Cisco is already the largest supplier of networking equipment to the enterprise, or corporate, market. And the company has been quickly expanding its presence in the fast-growing carrier market, which is made up of telephone companies and Internet service providers.
The company said bookings in its service provider business unit rose more than 50% from year-ago levels, driven by strong sales of dial access products in particular. Lazard Freres analyst Michael Duran expects the Cisco's service provider business to grow to be the company's largest unit within two years.
Cisco's enterprise business unit, meanwhile, grew 30% year-over-year in the latest quarter. But even while Cisco continues to dominate this business - in part by capturing market share from its competitors - the company warned that the entire enterprise market could be in for a bumpy ride in 1999.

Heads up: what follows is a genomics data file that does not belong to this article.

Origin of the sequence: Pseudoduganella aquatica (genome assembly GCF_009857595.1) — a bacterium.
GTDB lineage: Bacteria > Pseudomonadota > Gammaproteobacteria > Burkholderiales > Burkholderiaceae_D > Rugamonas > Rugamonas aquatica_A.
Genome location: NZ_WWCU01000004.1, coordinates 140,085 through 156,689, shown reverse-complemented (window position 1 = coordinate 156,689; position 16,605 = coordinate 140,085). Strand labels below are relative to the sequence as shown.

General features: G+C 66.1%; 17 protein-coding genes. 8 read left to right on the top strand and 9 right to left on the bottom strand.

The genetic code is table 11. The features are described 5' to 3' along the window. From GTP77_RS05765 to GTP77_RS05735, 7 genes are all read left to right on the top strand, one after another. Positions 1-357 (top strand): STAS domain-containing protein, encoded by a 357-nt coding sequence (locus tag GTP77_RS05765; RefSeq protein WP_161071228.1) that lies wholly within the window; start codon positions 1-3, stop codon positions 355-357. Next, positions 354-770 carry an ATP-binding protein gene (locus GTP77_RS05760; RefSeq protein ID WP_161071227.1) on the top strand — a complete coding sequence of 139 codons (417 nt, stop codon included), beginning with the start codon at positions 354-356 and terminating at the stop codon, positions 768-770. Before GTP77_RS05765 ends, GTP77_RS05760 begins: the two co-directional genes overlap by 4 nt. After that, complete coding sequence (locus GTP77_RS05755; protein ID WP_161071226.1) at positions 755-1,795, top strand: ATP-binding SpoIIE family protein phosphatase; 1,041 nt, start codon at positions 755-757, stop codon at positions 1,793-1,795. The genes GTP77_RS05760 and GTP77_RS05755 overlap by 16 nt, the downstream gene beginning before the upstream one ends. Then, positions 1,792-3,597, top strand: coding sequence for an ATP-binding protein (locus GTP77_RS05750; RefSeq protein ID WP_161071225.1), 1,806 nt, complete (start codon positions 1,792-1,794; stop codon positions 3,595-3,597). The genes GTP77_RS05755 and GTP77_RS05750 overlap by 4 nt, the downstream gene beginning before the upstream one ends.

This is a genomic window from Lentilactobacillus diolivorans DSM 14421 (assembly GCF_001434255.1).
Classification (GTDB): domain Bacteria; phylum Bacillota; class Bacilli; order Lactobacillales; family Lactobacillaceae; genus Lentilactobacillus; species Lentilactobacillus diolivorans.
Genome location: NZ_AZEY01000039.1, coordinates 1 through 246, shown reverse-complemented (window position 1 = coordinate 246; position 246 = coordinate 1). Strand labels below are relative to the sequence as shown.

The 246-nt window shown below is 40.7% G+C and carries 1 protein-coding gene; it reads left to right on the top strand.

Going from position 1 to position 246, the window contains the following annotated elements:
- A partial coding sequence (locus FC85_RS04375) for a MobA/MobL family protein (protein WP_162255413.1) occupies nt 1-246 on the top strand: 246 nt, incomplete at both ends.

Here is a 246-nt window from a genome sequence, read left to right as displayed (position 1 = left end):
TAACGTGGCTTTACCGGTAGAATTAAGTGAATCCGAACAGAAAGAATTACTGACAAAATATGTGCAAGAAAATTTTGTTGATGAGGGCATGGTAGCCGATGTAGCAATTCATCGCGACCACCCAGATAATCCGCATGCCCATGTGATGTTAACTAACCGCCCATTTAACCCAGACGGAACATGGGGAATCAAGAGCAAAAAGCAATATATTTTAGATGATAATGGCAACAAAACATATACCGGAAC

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To: Frank Povoski who wrote (21900)2/3/1999 6:40:00 PM
From: kennny
   of 77336
Sutro is full of s--t !
What reason would Sutro have for a downgrade? More than likely, they want to push a different stock. CSCO is owned by many. It is for the most part a very safe stock that has a VERY proven history. Who would even hint that the future for CSCO can be anything but up. Look at what they have done and what they will be doing. This is one of the few stocks that there are out there that doesnt need "HYPE".
As for grading....I watch Moneyline, if for nothing else, to hear the hype the brokers give. For weeks every broker that they have on has said that AMZN is overpriced and all the B.S. about internet stocks and so on and so on. Then about a week ago they get some young guy on there who is saying how AMZN is the deal of a life time....
My point is that just about every upgrade or downgrade is not only based on the correct info. Rather what they want you to buy. (hype)